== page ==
RogerBW's Blog

Type 26 Global Combat Ship early impressions 18 November 2015

With the Queen Elizabeth carriers now afloat, the next major shipbuilding project for the Royal Navy will be the Type 26 "Global Combat Ship", a replacement for the Type 23 frigates.

I should first make clear that as usual I have no inside information; I'm speculating entirely from public sources.

The name is the first giveaway: this is a hull designed to boost BAE Systems' export sales, with everything except the hull an optional extra. Power plants, sensors and weapons are all to be specified by the eventual buyer; a country wanting an impressive-looking ship on the cheap can go with conventional diesel power with top speed a few knots lower, while a coastal sprinter could go for pure gas turbine power.

The RN version will have CODLOG, combined diesel-electric or gas. The system as proposed has two operating modes, either with the gas turbines (probably Rolls-Royce MT30s) driving the shafts directly, or with the diesel generators powering electric motors. Yes, or. This is cheaper and lighter than CODLAG, "and gas", which allows simultaneous use of all power sources; the disadvantages are a changeover time while switching from one to the other, and probably just a little bit of top speed and acceleration. This seems a frankly perverse decision considering that the Type 23s have got on well with CODLAG for many years, and I'm very surprised to see a modern warship design taking a step back from that rather than one forward to an integrated electric propulsion system (all the combustion engines drive generators, and the propellers are driven only by electric motors, which removes the need for a long shaft piercing the hull). The Queen Elizabeth carriers and Type 45 destroyers have IEP… then again, the UK can't afford many of either, and this was clearly a reduction in capability in return for lowered cost that someone thought worth making.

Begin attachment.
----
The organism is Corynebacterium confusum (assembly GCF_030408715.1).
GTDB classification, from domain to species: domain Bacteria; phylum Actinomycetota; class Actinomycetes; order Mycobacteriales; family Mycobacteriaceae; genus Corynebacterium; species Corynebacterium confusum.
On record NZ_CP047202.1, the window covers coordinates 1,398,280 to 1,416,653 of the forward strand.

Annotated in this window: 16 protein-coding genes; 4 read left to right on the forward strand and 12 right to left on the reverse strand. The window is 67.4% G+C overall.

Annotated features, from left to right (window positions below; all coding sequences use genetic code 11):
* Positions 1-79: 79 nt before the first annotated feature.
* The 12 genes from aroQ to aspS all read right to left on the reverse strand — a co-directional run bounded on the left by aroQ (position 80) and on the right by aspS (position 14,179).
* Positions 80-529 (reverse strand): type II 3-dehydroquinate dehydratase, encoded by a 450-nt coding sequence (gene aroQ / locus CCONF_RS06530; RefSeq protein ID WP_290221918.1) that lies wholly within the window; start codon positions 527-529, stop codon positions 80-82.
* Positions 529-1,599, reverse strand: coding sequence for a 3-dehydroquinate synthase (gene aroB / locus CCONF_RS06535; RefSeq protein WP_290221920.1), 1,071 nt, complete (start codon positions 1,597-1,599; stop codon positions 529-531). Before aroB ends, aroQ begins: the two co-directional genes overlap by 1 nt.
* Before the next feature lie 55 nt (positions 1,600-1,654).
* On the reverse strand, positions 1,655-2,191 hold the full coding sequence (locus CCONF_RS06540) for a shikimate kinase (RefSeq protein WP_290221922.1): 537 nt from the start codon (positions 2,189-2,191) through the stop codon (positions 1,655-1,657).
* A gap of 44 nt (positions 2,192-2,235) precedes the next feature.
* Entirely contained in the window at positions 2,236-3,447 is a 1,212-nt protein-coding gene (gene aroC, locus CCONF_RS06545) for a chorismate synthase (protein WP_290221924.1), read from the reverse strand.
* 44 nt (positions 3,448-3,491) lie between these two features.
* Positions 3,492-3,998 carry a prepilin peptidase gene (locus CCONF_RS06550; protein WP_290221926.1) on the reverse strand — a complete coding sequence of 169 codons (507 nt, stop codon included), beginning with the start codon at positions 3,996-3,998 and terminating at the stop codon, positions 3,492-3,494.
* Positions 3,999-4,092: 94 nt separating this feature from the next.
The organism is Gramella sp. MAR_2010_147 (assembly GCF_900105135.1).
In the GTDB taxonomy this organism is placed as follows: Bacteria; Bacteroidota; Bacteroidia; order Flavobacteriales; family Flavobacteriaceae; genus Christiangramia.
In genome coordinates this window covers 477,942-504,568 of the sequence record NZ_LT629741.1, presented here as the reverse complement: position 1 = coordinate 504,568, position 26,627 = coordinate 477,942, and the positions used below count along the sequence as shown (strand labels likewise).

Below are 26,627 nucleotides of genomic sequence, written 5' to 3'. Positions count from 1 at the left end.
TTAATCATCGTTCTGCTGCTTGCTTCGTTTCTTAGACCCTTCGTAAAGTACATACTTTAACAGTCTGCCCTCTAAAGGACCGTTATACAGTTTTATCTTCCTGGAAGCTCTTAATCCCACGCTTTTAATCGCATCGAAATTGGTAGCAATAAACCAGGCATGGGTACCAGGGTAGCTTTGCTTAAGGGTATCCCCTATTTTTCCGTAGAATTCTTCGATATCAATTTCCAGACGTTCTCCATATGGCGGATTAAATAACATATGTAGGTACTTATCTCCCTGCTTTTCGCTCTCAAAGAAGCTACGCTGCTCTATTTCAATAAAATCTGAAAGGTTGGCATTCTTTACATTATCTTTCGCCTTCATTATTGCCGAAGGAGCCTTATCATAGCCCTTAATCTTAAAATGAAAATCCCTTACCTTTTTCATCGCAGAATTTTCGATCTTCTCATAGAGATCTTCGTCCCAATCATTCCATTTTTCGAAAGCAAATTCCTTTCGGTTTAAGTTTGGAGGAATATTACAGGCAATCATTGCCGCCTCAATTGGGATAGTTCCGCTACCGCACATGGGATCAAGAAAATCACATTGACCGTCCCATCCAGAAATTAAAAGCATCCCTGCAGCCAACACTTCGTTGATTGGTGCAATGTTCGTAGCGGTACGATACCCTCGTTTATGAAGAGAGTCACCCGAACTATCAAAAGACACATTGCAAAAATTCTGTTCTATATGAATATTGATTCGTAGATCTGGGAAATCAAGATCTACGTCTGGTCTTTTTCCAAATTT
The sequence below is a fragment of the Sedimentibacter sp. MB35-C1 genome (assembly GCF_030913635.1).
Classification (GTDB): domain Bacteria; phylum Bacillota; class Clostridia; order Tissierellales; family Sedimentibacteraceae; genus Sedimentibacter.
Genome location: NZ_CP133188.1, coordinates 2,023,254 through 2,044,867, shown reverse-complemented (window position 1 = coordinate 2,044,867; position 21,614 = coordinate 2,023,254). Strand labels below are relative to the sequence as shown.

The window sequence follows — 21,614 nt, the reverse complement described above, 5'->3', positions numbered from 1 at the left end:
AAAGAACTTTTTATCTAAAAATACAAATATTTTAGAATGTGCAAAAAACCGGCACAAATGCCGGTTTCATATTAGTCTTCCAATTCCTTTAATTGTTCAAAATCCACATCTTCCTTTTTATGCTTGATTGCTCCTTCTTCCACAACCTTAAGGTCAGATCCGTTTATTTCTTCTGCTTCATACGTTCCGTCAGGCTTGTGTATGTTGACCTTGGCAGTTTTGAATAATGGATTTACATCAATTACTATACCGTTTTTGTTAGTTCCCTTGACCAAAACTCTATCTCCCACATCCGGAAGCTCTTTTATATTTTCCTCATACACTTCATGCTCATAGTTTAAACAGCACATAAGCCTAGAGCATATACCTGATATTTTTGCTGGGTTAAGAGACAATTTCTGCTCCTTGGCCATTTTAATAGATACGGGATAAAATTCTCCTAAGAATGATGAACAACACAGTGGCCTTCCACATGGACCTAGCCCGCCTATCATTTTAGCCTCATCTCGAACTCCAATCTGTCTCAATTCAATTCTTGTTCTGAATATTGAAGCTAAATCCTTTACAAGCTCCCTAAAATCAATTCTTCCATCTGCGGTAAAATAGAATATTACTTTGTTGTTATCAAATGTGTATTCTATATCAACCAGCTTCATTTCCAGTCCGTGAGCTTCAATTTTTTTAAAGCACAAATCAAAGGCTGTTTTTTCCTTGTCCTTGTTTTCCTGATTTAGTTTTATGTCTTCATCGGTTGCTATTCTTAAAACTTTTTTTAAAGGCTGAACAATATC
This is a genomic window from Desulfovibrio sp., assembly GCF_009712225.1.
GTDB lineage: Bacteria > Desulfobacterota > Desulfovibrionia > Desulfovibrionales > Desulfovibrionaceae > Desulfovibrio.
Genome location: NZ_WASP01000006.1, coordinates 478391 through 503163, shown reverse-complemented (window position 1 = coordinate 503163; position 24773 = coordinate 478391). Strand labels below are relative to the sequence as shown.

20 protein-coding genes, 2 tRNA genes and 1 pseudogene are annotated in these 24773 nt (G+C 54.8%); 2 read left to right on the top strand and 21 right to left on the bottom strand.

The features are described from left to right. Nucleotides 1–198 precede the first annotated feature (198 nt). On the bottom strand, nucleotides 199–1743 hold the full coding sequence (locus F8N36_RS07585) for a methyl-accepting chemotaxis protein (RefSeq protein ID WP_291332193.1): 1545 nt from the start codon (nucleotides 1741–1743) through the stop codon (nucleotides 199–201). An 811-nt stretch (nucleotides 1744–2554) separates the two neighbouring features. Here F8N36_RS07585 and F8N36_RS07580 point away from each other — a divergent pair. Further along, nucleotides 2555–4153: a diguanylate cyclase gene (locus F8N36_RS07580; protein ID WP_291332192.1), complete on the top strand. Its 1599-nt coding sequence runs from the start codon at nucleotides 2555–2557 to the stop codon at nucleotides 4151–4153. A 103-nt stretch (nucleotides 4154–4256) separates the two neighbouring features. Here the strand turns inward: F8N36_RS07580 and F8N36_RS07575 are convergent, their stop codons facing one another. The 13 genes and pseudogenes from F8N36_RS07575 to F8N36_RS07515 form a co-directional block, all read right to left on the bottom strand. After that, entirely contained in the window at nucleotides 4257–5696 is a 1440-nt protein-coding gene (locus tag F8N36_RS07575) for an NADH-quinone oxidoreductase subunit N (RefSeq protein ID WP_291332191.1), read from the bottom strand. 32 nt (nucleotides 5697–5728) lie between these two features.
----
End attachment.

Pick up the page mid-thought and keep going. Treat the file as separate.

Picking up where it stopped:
There's obviously some question about main armament. This is planned to be 16 or 24 cells of VLS, the bog-standard Mk41 that's been in American service since the 1980s. Probably not a bad choice, though the only actual anti-ship missile to fit it (the LRASM) is still under development; it's sufficiently standard that third parties will have incentives to build weapons to use it. Yeah, it's still a high-subsonic missile rather than a 21st century supersonic design such as likely opposition will be using, but that's what you get for sticking with American tactical doctrine; there's no supersonic alternative being proposed in the West. Well, there may eventually be Perseus.

A separate smaller VLS will carry anti-air missiles; the main gun, ending years of British tradition, is to be a 5" gun (probably the /54 the US Navy uses) rather than the 4.5" Mk8. To be fair, that's a distinctly better weapon in many respects, and at least it's not a terribly high-tech unproven one.

For the anti-submarine role there's a 2087 towed array on some ships, and (probably) two Wildcats or Merlins; there may be Sting Ray launchers; and the VLS can hold ASROC. That seems reasonably well-arranged.

The main innovation is the "mission deck", essentially a large empty space just forward of the hangar. This was originally going to be right at the stern with a well deck for UUVs and swimmers, but is now basically a large empty space amidships. I suspect that this will silt up with the things that were inevitably forgotten during the design process, rather than being readily filled with things for a particular mission, but I'll be glad to be wrong; modularity is a good idea in principle but doesn't seem to have done well in practice (the Danish StanFlex modules aren't moved around all that much, and the US LCS project has now given up completely on module swaps as far as I can see), and this approach of just allowing things to happen within the space rather than requiring special heavy containers to be loaded in and out may be a more successful one.

While there are definitely some problems, the design as currently proposed doesn't look too bad. I'll be interested to see what actually gets built.

Tags: naval

  1. Posted by John Dallman at 09:07am on 26 November 2015

    Some updates on Type 26 in the Royal Navy section of this write-up on the new Strategic Defence Review:

    http://ukarmedforcescommentary.blogspot.co.uk/2015/11/sdsr-2015-what-does-it-say-what-does-it.html

  2. Posted by RogerBW at 09:12am on 26 November 2015

    Thanks. Yes, it looks as if only the ASW version is now to be built, and more of the design is still subject to negotiation than one might have thought.

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